I am of course aware that octopuses are very clever creatures. But as the reader will be aware by now, cleverness does not necessarily imply consciousness. A fair-minded summary of the current state of research into cephalopod consciousness can be found in Lindsay Jordan’s 2007 UC Davis term paper, What Lurks Beneath the Depths: Does Cephalopod Consciousness Exist?. Jordan also acknowledges, though, that some of the more extravagant claims made for octopuses’ mental feats (e.g. observational learning and play) are scientifically controversial.

Nevertheless, there are profound structural dissimilarities between the brains of vertebrates and octopuses. It would be very odd indeed if two such fundamentally different structures could both independently generate a specialized capacity like consciousness. As Dr. James Rose put it in his article, The Neurobehavioral Nature of Fishes and the Question of Awareness and Pain (Reviews in Fisheries Science, 10(1): 1–38, 2002):

It is a well-established principle in neuroscience that neural functions depend on specific neural structures. Furthermore, the form of those structures, to a great extent, dictates the properties of the functions they subserve. If the specific structures mediating human pain experience, or very similar structures, are not present in an organism’s brain, a reasonably close approximation of the pain experience can not be present. If some form of pain awareness were possible in the brain of a fish, which diverse evidence shows is highly improbable, its properties would necessarily be so different as to not be comparable to human-like experiences of pain and suffering.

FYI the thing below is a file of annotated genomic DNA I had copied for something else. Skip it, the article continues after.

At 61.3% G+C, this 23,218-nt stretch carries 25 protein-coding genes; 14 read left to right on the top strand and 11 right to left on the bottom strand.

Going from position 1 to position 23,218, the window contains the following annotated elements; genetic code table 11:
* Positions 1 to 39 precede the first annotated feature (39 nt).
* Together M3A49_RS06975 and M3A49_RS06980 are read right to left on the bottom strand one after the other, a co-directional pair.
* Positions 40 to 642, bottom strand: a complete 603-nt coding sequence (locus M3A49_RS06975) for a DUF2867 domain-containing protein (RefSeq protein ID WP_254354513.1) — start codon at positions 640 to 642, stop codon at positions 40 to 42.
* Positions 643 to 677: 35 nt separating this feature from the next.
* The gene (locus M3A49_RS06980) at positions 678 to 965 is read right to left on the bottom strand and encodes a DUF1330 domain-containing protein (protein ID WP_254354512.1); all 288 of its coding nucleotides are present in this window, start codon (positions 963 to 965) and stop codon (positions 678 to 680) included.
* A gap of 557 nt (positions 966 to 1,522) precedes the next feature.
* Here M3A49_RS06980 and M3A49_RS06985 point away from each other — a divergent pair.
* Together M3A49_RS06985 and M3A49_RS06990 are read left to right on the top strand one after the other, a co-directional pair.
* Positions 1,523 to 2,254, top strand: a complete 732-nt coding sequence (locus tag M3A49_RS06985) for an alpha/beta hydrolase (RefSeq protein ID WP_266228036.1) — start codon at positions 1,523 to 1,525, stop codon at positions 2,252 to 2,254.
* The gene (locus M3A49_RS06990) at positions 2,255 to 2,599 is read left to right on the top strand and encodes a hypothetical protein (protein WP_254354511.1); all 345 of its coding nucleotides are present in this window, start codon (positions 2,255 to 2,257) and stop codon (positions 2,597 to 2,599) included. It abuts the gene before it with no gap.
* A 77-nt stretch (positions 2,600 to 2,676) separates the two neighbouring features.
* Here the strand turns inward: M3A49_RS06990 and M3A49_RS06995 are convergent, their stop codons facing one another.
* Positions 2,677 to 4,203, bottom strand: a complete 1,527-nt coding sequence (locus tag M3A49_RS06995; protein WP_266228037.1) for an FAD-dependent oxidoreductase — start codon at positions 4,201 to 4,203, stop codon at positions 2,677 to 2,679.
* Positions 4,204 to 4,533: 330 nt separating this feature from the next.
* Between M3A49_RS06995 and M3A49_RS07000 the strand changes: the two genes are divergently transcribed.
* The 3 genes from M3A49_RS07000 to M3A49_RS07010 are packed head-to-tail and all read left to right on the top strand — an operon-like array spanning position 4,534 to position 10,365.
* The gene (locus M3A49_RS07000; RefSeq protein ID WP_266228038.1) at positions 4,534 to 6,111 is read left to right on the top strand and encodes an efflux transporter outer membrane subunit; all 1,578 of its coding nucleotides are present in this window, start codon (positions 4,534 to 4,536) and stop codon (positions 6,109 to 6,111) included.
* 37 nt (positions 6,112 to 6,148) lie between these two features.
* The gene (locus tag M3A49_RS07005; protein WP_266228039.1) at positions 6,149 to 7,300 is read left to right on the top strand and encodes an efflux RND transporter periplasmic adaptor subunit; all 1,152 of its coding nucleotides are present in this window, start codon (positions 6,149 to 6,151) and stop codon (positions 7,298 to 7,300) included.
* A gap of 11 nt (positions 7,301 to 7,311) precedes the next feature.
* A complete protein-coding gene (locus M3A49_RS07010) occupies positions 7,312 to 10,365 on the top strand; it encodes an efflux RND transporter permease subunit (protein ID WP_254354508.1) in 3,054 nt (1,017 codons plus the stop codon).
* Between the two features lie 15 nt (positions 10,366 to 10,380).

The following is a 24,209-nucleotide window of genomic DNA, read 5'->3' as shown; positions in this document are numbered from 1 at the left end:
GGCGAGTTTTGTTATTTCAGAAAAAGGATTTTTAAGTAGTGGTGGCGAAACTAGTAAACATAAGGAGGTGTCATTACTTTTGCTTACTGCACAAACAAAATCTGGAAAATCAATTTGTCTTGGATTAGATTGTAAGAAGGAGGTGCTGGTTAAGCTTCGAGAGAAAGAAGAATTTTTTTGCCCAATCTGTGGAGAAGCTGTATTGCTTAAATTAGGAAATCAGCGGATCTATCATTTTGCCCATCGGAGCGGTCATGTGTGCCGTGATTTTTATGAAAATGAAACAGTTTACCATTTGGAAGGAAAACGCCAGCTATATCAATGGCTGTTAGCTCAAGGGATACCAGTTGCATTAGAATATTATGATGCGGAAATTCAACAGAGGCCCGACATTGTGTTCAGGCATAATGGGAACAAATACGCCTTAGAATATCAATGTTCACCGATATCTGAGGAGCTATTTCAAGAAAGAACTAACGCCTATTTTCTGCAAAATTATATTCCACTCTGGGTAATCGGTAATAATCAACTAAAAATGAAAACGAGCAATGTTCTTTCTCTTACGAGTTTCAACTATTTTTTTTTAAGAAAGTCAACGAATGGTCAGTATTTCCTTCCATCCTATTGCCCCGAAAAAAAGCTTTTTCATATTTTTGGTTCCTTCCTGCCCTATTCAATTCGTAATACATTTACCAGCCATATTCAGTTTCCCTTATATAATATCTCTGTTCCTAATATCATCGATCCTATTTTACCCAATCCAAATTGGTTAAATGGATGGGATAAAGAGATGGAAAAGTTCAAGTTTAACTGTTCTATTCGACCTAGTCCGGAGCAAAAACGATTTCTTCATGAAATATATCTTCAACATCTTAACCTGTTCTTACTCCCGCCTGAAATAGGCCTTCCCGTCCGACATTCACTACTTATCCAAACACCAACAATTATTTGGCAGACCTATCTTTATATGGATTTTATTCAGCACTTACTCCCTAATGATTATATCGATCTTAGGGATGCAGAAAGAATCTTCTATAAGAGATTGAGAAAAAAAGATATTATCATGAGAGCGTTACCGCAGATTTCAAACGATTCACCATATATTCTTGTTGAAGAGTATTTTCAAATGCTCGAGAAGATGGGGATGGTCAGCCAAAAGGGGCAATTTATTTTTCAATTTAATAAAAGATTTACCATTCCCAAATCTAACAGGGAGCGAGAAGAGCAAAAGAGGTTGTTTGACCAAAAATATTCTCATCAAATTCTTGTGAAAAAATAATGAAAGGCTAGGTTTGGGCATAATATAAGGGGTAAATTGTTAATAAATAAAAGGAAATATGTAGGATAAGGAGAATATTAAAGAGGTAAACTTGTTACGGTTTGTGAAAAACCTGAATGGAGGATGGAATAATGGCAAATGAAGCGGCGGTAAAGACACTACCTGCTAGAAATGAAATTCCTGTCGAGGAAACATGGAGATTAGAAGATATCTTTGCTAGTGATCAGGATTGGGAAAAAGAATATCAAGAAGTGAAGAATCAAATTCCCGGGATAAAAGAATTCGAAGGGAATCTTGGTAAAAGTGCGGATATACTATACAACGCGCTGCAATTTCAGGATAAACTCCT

If this is true even for fish, then how much more so for invertebrates such as cephalopods and insects, whose brains are even more radically different from ours?

To be fair, I should point out that Edelman, Baars and Seth (2005) have attempted to argue that the brains of cephalopods may be analogous to those of vertebrates, but even they acknowledge that there are profound underlying differences, in their paper, Identifying hallmarks of consciousness in non-mammalian species (Consciousness and Cognition 14 (2005), 169–187):

A peculiarity of the octopus nervous system is the density of neurons located in the tentacles, which taken together, exceeds the total number of neurons in the brain itself (Young, 1971). Consistent with this fact, a recent study showed that a detached octopus arm could be made to flail realistically when stimulated with short electrical pulses (Sumbre, Gutfreund, Fiorito, Flash, & Hochner, 2001)… [I]n a detached vertebrate limb it is simply not possible to produce the suite of coordinated movements that is characteristic of complex vertebrate locomotion. In contrast, what is striking about the octopus is the sophistication of the semi-autonomous neural networks in its tentacles and their local motor programs…